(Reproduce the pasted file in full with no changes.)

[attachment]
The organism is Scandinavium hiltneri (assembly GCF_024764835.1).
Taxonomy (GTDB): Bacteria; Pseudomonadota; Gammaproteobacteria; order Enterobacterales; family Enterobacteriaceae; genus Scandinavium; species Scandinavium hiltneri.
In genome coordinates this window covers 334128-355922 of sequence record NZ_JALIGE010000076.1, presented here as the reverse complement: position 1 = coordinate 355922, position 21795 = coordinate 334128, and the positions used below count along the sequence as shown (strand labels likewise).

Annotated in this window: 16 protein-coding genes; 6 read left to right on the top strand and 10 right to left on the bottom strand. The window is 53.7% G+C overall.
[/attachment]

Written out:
The organism is Scandinavium hiltneri (assembly GCF_024764835.1).
Taxonomy (GTDB): Bacteria; Pseudomonadota; Gammaproteobacteria; order Enterobacterales; family Enterobacteriaceae; genus Scandinavium; species Scandinavium hiltneri.
In genome coordinates this window covers 334128-355922 of sequence record NZ_JALIGE010000076.1, presented here as the reverse complement: position 1 = coordinate 355922, position 21795 = coordinate 334128, and the positions used below count along the sequence as shown (strand labels likewise).

Annotated in this window: 16 protein-coding genes; 6 read left to right on the top strand and 10 right to left on the bottom strand. The window is 53.7% G+C overall.